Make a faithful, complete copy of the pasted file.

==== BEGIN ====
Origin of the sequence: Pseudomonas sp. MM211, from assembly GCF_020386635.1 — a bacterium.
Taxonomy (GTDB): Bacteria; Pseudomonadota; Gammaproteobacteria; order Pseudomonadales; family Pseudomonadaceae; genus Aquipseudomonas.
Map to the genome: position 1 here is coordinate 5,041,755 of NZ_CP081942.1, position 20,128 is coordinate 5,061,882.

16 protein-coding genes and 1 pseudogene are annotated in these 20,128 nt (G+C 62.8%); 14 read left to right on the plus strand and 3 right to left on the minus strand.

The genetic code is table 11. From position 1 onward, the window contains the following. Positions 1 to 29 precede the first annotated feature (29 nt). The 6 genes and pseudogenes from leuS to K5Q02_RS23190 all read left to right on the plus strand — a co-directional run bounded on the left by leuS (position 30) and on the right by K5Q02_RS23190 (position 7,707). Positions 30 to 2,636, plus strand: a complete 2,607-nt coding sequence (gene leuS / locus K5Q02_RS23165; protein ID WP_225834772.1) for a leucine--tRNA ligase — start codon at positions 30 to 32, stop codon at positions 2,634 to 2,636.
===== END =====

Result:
Origin of the sequence: Pseudomonas sp. MM211, from assembly GCF_020386635.1 — a bacterium.
Taxonomy (GTDB): Bacteria; Pseudomonadota; Gammaproteobacteria; order Pseudomonadales; family Pseudomonadaceae; genus Aquipseudomonas.
Map to the genome: position 1 here is coordinate 5,041,755 of NZ_CP081942.1, position 20,128 is coordinate 5,061,882.

16 protein-coding genes and 1 pseudogene are annotated in these 20,128 nt (G+C 62.8%); 14 read left to right on the plus strand and 3 right to left on the minus strand.

The genetic code is table 11. From position 1 onward, the window contains the following. Positions 1 to 29 precede the first annotated feature (29 nt). The 6 genes and pseudogenes from leuS to K5Q02_RS23190 all read left to right on the plus strand — a co-directional run bounded on the left by leuS (position 30) and on the right by K5Q02_RS23190 (position 7,707). Positions 30 to 2,636, plus strand: a complete 2,607-nt coding sequence (gene leuS / locus K5Q02_RS23165; protein ID WP_225834772.1) for a leucine--tRNA ligase — start codon at positions 30 to 32, stop codon at positions 2,634 to 2,636.